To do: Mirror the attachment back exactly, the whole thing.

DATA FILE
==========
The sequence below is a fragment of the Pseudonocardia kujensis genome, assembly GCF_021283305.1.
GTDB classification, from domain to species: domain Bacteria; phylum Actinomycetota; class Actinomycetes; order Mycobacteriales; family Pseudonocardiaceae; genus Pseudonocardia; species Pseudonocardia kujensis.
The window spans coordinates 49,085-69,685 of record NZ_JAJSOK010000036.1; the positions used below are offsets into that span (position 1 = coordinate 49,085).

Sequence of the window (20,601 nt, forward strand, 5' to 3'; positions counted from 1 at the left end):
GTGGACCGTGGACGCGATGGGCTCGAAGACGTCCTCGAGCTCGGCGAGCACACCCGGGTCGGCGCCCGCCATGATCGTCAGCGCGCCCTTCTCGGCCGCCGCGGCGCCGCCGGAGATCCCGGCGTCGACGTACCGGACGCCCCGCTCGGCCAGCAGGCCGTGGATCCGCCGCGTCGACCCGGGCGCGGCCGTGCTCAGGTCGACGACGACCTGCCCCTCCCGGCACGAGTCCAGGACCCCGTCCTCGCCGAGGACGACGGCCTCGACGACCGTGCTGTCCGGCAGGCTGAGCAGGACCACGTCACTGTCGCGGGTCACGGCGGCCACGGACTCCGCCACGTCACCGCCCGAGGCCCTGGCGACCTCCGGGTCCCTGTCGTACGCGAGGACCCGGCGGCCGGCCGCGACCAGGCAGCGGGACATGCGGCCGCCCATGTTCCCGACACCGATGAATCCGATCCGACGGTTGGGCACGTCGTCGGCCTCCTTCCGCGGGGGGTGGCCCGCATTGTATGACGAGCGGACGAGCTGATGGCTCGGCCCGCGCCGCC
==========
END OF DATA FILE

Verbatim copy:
The sequence below is a fragment of the Pseudonocardia kujensis genome, assembly GCF_021283305.1.
GTDB classification, from domain to species: domain Bacteria; phylum Actinomycetota; class Actinomycetes; order Mycobacteriales; family Pseudonocardiaceae; genus Pseudonocardia; species Pseudonocardia kujensis.
The window spans coordinates 49,085-69,685 of record NZ_JAJSOK010000036.1; the positions used below are offsets into that span (position 1 = coordinate 49,085).

Sequence of the window (20,601 nt, forward strand, 5' to 3'; positions counted from 1 at the left end):
GTGGACCGTGGACGCGATGGGCTCGAAGACGTCCTCGAGCTCGGCGAGCACACCCGGGTCGGCGCCCGCCATGATCGTCAGCGCGCCCTTCTCGGCCGCCGCGGCGCCGCCGGAGATCCCGGCGTCGACGTACCGGACGCCCCGCTCGGCCAGCAGGCCGTGGATCCGCCGCGTCGACCCGGGCGCGGCCGTGCTCAGGTCGACGACGACCTGCCCCTCCCGGCACGAGTCCAGGACCCCGTCCTCGCCGAGGACGACGGCCTCGACGACCGTGCTGTCCGGCAGGCTGAGCAGGACCACGTCACTGTCGCGGGTCACGGCGGCCACGGACTCCGCCACGTCACCGCCCGAGGCCCTGGCGACCTCCGGGTCCCTGTCGTACGCGAGGACCCGGCGGCCGGCCGCGACCAGGCAGCGGGACATGCGGCCGCCCATGTTCCCGACACCGATGAATCCGATCCGACGGTTGGGCACGTCGTCGGCCTCCTTCCGCGGGGGGTGGCCCGCATTGTATGACGAGCGGACGAGCTGATGGCTCGGCCCGCGCCGCC